Therapeutic cancer vaccines represent a type of active cancer immunotherapy. Clinicians, scientists, and researchers working on cancer treatment require evidence-based and up-to-date resources relating to therapeutic cancer vaccines. Vaccines for Cancer Immunotherapy provides a reference for cancer treatment for clinicians and presents a well-organized resource for determining high-potential research areas. The book considers that this promising modality can be made more feasible as a treatment for cancer. Chapters cover cancer immunology, general approaches to cancer immunotherapy, vaccines, tumor antigens, the strategy of allogeneic and autologous cancer vaccines, personalized vaccines, whole-tumor antigen vaccines, protein and peptide vaccines, dendritic cell vaccines, genetic vaccines, candidate cancers for vaccination, obstacles to developing therapeutic cancer vaccines, combination therapy, future perspectives and concluding remarks on therapeutic cancer vaccines.
- Introduces the feasible immunotherapeutic vaccines for patients with different types of cancer
- Presents the status of past and current vaccines for cancer treatment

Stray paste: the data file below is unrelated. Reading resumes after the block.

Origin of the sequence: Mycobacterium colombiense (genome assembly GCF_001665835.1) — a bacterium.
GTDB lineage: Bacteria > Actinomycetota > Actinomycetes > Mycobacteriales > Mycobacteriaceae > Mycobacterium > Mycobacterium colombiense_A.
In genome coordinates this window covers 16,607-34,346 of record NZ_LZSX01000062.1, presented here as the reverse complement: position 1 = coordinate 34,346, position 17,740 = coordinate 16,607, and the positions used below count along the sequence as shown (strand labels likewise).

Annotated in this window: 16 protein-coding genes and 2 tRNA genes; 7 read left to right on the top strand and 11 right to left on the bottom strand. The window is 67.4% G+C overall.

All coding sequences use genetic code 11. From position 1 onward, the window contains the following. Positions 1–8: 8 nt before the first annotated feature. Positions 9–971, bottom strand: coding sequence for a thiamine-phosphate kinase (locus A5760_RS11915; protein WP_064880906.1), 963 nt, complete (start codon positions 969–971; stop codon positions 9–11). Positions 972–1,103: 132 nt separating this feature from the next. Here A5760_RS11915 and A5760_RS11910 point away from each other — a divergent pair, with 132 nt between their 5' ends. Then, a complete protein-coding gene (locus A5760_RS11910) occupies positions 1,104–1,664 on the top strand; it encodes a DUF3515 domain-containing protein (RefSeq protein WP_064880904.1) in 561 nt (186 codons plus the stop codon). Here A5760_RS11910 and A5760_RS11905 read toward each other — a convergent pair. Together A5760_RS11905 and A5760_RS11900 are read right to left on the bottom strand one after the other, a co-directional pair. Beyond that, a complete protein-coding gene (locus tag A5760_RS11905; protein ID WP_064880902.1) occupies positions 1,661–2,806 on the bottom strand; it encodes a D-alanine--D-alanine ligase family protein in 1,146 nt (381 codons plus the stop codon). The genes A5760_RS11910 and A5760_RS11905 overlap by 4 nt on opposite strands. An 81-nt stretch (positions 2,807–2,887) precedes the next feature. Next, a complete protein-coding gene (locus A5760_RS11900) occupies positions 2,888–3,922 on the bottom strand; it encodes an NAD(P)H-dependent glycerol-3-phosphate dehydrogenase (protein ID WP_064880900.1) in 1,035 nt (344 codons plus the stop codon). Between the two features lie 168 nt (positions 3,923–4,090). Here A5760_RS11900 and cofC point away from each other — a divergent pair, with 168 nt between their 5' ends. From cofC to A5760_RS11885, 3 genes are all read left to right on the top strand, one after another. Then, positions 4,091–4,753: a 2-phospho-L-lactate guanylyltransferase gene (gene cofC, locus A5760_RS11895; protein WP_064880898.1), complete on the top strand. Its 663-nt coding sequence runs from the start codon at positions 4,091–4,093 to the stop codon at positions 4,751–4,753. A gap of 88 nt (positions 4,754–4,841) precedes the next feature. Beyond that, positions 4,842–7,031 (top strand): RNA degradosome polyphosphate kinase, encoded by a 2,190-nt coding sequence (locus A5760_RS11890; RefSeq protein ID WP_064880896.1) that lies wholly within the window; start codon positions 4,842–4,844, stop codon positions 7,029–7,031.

- Considers advantages and disadvantages of different therapeutic cancer vaccines
- Looks at the combination of vaccines and other modalities, including immunotherapeutic and conventional methods
- Analyzes obstacles to development of therapeutic cancer vaccines
- Gives a view on future perspectives in the application of therapeutic cancer vaccines
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1. Cancer immunology 2. Immunotherapeutic Approaches in Cancer 3. Vaccines, Adjuvants, and Delivery Systems 4. Tumor Antigens 5. Strategy of Allogeneic and Autologous Cancer Vaccines 6. Personalized Cancer Vaccine 7. Whole Tumor Cell Vaccine for Cancer 8. Peptide and Protein Vaccines for Cancer 9. Immune Cell Vaccine for Cancer 10. Genetic Vaccine for Cancer 11. Candidate Cancers for Vaccination 12. Obstacles in the Development of Therapeutic Cancer Vaccines 13. Combination Therapy: Cancer Vaccines and Other Therapeutics 14. Concluding Remarks and Future Perspectives on Therapeutic Cancer Vaccines
Nima Rezaei is professor of clinical immunology at Tehran University of Medical Sciences (TUMS), vice dean of international affairs in the School of Medicine, and deputy president of Research Center for Immunodeficiencies. He received his PhD in clinical immunology and human genetics from the University of Sheffield in the UK after graduation in medicine (MD) from TUMS. He wrote hundreds of papers and edits for leading book series, and is the founding president of Universal Scientific Education and Research Network (USERN), where directing a number of interest groups such the Network of Immunity in Infection, Malignancy and Autoimmunity (NIIMA) and the Cancer Immunology Project (CIP).
Mahsa Keshavarz-Fathi is a medical researcher and MD candidate at Tehran University of Medical Sciences (TUMS). She is also the managing director of the Cancer Immunology Project (CIP) and Breast Cancer Association (BrCA) undertaking and managing different research projects in the field of cancer treatment, cancer immunology and immunotherapy.